Portrait of Alexander Heusingfeld

Alexander Heusingfeld

Alexander Heusingfeld is a senior consultant for software architecture and engineering at innoQ in Germany. As a consultant, software architect and developer he supports customers with his long-term knowings of Java and JVM-based systems. Most often he is involved in the design, evaluation and implementation of architectures for modern web-applications and microservices in software modernization projects. His current focus is on team organization and software evolution.

He loves to contribute to OpenSource projects, speaks at IT conferences and Java User Groups and occasionally blogs at http://goldstift.de/.

Tel.: (+49) 2173 3366 0

Talks

Talk
Talk

Von „schlecht“ zu „viel besser“ in drei Iterationen – Softwaremodernisierung am Beispiel

Software Architecture Summit 2018, München / 10:00 - 13:00

Talk
Talk
Slides available

Architekturmodernisierung mit SCS und Microservices

OOP 2017 / 18:00 - 19:00

Talk
Talk

Dynamisch überwacht: Monitoring von Microservice-Architekturen

Microservices Summit 2016 / 10:00 - 13:30

Talk
Talk

Dynamisch überwacht: Monitoring von Microservice-Architekturen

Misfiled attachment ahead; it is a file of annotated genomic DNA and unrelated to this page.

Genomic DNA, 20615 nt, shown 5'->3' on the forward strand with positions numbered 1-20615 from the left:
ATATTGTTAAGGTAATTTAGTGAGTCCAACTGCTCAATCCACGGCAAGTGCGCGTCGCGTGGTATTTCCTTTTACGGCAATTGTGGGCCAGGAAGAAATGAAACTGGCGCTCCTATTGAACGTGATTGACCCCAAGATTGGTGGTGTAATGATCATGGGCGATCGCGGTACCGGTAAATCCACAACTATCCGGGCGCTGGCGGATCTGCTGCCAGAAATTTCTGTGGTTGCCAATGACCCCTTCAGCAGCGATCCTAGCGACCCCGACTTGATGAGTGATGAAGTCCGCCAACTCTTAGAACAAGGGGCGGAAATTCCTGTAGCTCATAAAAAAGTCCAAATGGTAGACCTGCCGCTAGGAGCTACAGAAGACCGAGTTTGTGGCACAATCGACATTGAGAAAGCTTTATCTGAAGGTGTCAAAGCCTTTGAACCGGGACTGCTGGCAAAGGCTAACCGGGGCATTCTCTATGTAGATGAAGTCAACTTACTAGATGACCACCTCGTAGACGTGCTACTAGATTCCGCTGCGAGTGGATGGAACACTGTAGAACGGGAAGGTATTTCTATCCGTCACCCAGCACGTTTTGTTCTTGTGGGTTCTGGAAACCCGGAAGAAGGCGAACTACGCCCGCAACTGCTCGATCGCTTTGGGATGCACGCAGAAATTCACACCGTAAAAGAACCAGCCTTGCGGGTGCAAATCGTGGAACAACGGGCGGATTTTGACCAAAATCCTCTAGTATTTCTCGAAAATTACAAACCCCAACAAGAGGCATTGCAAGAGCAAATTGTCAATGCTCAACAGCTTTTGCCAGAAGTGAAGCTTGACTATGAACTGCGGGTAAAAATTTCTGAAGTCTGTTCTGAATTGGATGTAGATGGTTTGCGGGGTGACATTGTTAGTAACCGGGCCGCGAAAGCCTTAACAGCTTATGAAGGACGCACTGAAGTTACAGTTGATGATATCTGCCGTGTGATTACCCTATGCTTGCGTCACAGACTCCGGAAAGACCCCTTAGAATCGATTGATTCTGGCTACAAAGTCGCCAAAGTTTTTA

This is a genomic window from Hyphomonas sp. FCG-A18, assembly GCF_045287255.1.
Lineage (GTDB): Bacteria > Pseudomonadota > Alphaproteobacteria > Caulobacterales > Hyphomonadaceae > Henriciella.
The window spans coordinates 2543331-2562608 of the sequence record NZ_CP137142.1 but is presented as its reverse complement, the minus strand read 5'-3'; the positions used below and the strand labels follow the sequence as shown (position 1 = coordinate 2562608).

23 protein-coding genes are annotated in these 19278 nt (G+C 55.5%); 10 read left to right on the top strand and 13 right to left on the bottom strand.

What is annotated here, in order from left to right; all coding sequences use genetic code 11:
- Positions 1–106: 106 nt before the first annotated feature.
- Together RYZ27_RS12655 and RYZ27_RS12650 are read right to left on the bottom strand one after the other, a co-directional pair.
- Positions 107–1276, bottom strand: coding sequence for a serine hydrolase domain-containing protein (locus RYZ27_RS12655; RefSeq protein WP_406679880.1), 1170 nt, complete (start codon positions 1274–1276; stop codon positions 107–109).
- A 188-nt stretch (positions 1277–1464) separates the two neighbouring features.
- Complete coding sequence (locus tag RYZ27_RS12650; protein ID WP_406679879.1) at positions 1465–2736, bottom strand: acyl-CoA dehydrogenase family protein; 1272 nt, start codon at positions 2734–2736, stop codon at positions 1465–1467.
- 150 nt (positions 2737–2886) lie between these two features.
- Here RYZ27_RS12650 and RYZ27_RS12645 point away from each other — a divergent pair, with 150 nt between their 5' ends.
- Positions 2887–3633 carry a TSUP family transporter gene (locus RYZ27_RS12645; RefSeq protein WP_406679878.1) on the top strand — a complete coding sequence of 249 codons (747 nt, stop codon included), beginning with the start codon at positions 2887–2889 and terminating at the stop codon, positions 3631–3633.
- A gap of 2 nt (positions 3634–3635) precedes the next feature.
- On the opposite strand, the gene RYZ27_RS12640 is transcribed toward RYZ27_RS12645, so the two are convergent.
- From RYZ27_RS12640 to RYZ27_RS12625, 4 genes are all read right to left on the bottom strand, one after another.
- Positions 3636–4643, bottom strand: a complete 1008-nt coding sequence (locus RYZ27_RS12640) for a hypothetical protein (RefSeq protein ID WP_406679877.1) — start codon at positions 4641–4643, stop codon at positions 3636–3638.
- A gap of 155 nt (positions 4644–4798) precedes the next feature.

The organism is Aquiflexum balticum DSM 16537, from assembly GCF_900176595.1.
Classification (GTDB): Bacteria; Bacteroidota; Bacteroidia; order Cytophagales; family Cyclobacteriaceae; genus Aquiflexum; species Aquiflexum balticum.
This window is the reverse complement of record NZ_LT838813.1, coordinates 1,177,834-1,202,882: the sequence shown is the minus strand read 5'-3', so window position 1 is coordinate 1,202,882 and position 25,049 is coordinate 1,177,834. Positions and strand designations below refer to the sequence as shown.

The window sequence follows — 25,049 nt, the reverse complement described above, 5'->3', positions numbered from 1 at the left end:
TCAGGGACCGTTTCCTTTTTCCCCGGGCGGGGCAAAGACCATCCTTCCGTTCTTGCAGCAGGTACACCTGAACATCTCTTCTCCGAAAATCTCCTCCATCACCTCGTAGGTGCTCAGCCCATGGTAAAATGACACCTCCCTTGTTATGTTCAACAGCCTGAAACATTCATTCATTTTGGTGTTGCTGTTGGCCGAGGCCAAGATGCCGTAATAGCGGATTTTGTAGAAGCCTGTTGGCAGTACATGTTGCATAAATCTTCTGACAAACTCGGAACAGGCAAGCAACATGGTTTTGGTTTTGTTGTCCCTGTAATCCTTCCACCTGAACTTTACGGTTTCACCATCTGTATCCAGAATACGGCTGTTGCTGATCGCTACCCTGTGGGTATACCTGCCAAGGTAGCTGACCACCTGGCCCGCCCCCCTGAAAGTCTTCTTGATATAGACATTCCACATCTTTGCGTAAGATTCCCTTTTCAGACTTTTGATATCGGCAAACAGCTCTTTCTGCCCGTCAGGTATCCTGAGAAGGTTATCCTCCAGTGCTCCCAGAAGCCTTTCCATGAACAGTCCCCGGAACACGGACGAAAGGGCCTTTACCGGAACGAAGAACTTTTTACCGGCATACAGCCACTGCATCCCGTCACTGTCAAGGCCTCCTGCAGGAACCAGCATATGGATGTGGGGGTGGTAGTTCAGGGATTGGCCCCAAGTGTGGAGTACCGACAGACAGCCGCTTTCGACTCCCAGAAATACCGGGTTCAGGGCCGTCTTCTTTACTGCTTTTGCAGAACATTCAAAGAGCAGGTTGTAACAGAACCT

Microservices Summit 2016 / 10:00 - 13:30

Talk
Talk

Microservice-Architekturen zur Modernisierung von Bestandssystemen

Microservices Summit 2016 / 14:30 - 18:00

Trainings

Training

Training

Flexible Architekturen: Microservices, Self-contained Systems und Continuous Delivery

iSAQB Modul FLEX

Hotel NH Düsseldorf City

Training

Training

Flexible Architekturen: Microservices, Self-contained Systems und Continuous Delivery

iSAQB Modul FLEX

Holiday Inn München-Unterhaching

More content

Article

Probleme bei der Einführung von Microservices: Seien Sie vorbereitet!

Article

Warum wollen Sie Microservices einführen?

Erst Ziele klären, dann Microservices machen

Article

Innovation Tokens – Gegen Informatikerromantik und Technologieüberflutung

Wie viel Innovation sollen wir zulassen?

Article

Deployment und Monitoring von Microservices

Link

Microservices im Experten-Check, Teil 3: Wie groß sollte ein Microservice sein?